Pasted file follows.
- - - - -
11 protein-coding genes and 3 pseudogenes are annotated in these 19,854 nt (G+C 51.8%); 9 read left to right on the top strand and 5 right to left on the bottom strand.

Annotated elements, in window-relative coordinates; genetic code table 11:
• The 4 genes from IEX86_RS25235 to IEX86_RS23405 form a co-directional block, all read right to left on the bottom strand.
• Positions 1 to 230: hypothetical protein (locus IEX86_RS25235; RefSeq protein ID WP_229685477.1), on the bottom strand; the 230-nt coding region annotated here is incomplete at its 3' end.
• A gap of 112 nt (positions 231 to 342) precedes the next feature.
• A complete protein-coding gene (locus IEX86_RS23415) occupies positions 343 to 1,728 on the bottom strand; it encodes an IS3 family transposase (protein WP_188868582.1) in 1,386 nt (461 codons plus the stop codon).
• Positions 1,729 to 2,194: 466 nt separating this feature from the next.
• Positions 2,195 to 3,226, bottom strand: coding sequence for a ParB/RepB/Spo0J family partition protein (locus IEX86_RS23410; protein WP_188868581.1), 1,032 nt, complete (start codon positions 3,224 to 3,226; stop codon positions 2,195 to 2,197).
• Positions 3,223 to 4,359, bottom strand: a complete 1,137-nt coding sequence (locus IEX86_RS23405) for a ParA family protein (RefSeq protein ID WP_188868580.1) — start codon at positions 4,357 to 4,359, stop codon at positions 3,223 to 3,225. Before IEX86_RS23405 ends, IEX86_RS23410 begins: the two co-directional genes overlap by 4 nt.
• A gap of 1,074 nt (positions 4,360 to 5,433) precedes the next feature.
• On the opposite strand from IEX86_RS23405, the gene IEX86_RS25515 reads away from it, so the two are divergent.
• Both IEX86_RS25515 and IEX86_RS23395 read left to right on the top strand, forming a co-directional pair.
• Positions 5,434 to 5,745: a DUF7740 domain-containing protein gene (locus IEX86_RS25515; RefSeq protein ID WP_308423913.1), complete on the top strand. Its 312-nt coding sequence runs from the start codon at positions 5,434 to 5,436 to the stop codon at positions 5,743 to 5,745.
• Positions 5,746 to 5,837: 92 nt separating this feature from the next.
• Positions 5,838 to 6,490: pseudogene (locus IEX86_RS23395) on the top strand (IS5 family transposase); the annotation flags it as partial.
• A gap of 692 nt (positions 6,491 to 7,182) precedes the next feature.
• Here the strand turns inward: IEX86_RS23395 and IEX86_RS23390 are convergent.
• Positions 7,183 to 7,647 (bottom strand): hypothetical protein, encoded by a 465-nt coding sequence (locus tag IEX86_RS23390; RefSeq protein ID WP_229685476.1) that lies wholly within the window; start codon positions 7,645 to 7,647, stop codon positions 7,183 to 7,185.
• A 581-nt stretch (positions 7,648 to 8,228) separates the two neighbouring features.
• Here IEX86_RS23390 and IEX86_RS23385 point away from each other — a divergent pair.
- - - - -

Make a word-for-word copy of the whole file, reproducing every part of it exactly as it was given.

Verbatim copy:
11 protein-coding genes and 3 pseudogenes are annotated in these 19,854 nt (G+C 51.8%); 9 read left to right on the top strand and 5 right to left on the bottom strand.

Annotated elements, in window-relative coordinates; genetic code table 11:
• The 4 genes from IEX86_RS25235 to IEX86_RS23405 form a co-directional block, all read right to left on the bottom strand.
• Positions 1 to 230: hypothetical protein (locus IEX86_RS25235; RefSeq protein ID WP_229685477.1), on the bottom strand; the 230-nt coding region annotated here is incomplete at its 3' end.
• A gap of 112 nt (positions 231 to 342) precedes the next feature.
• A complete protein-coding gene (locus IEX86_RS23415) occupies positions 343 to 1,728 on the bottom strand; it encodes an IS3 family transposase (protein WP_188868582.1) in 1,386 nt (461 codons plus the stop codon).
• Positions 1,729 to 2,194: 466 nt separating this feature from the next.
• Positions 2,195 to 3,226, bottom strand: coding sequence for a ParB/RepB/Spo0J family partition protein (locus IEX86_RS23410; protein WP_188868581.1), 1,032 nt, complete (start codon positions 3,224 to 3,226; stop codon positions 2,195 to 2,197).
• Positions 3,223 to 4,359, bottom strand: a complete 1,137-nt coding sequence (locus IEX86_RS23405) for a ParA family protein (RefSeq protein ID WP_188868580.1) — start codon at positions 4,357 to 4,359, stop codon at positions 3,223 to 3,225. Before IEX86_RS23405 ends, IEX86_RS23410 begins: the two co-directional genes overlap by 4 nt.
• A gap of 1,074 nt (positions 4,360 to 5,433) precedes the next feature.
• On the opposite strand from IEX86_RS23405, the gene IEX86_RS25515 reads away from it, so the two are divergent.
• Both IEX86_RS25515 and IEX86_RS23395 read left to right on the top strand, forming a co-directional pair.
• Positions 5,434 to 5,745: a DUF7740 domain-containing protein gene (locus IEX86_RS25515; RefSeq protein ID WP_308423913.1), complete on the top strand. Its 312-nt coding sequence runs from the start codon at positions 5,434 to 5,436 to the stop codon at positions 5,743 to 5,745.
• Positions 5,746 to 5,837: 92 nt separating this feature from the next.
• Positions 5,838 to 6,490: pseudogene (locus IEX86_RS23395) on the top strand (IS5 family transposase); the annotation flags it as partial.
• A gap of 692 nt (positions 6,491 to 7,182) precedes the next feature.
• Here the strand turns inward: IEX86_RS23395 and IEX86_RS23390 are convergent.
• Positions 7,183 to 7,647 (bottom strand): hypothetical protein, encoded by a 465-nt coding sequence (locus tag IEX86_RS23390; RefSeq protein ID WP_229685476.1) that lies wholly within the window; start codon positions 7,645 to 7,647, stop codon positions 7,183 to 7,185.
• A 581-nt stretch (positions 7,648 to 8,228) separates the two neighbouring features.
• Here IEX86_RS23390 and IEX86_RS23385 point away from each other — a divergent pair.